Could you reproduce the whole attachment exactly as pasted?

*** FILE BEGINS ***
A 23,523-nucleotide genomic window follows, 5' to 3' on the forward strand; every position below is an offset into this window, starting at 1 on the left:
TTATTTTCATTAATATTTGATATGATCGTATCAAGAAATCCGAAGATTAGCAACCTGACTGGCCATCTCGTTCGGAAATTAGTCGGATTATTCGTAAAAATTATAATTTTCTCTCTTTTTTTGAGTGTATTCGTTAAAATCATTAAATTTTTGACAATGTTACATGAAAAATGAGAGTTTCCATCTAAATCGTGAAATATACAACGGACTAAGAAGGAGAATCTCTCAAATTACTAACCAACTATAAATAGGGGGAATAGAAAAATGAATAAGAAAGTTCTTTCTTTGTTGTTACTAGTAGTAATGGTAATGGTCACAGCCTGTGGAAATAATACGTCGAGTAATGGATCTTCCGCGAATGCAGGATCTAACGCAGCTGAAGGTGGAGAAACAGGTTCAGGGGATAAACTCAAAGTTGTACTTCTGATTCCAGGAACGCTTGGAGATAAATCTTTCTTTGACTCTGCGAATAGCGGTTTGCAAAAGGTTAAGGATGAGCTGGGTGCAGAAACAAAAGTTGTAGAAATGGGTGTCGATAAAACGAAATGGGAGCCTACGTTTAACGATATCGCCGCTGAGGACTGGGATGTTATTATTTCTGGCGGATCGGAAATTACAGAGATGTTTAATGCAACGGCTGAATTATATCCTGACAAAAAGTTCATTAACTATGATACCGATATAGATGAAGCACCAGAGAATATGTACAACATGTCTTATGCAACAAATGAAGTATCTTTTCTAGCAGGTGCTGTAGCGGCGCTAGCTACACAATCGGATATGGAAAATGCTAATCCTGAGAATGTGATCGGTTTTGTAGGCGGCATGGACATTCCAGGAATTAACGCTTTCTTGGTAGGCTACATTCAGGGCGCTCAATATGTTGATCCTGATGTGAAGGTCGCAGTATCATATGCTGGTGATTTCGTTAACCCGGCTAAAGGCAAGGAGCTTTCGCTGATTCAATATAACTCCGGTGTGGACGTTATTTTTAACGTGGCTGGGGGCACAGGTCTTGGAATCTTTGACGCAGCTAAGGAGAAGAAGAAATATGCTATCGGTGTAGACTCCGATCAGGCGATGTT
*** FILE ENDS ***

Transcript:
A 23,523-nucleotide genomic window follows, 5' to 3' on the forward strand; every position below is an offset into this window, starting at 1 on the left:
TTATTTTCATTAATATTTGATATGATCGTATCAAGAAATCCGAAGATTAGCAACCTGACTGGCCATCTCGTTCGGAAATTAGTCGGATTATTCGTAAAAATTATAATTTTCTCTCTTTTTTTGAGTGTATTCGTTAAAATCATTAAATTTTTGACAATGTTACATGAAAAATGAGAGTTTCCATCTAAATCGTGAAATATACAACGGACTAAGAAGGAGAATCTCTCAAATTACTAACCAACTATAAATAGGGGGAATAGAAAAATGAATAAGAAAGTTCTTTCTTTGTTGTTACTAGTAGTAATGGTAATGGTCACAGCCTGTGGAAATAATACGTCGAGTAATGGATCTTCCGCGAATGCAGGATCTAACGCAGCTGAAGGTGGAGAAACAGGTTCAGGGGATAAACTCAAAGTTGTACTTCTGATTCCAGGAACGCTTGGAGATAAATCTTTCTTTGACTCTGCGAATAGCGGTTTGCAAAAGGTTAAGGATGAGCTGGGTGCAGAAACAAAAGTTGTAGAAATGGGTGTCGATAAAACGAAATGGGAGCCTACGTTTAACGATATCGCCGCTGAGGACTGGGATGTTATTATTTCTGGCGGATCGGAAATTACAGAGATGTTTAATGCAACGGCTGAATTATATCCTGACAAAAAGTTCATTAACTATGATACCGATATAGATGAAGCACCAGAGAATATGTACAACATGTCTTATGCAACAAATGAAGTATCTTTTCTAGCAGGTGCTGTAGCGGCGCTAGCTACACAATCGGATATGGAAAATGCTAATCCTGAGAATGTGATCGGTTTTGTAGGCGGCATGGACATTCCAGGAATTAACGCTTTCTTGGTAGGCTACATTCAGGGCGCTCAATATGTTGATCCTGATGTGAAGGTCGCAGTATCATATGCTGGTGATTTCGTTAACCCGGCTAAAGGCAAGGAGCTTTCGCTGATTCAATATAACTCCGGTGTGGACGTTATTTTTAACGTGGCTGGGGGCACAGGTCTTGGAATCTTTGACGCAGCTAAGGAGAAGAAGAAATATGCTATCGGTGTAGACTCCGATCAGGCGATGTT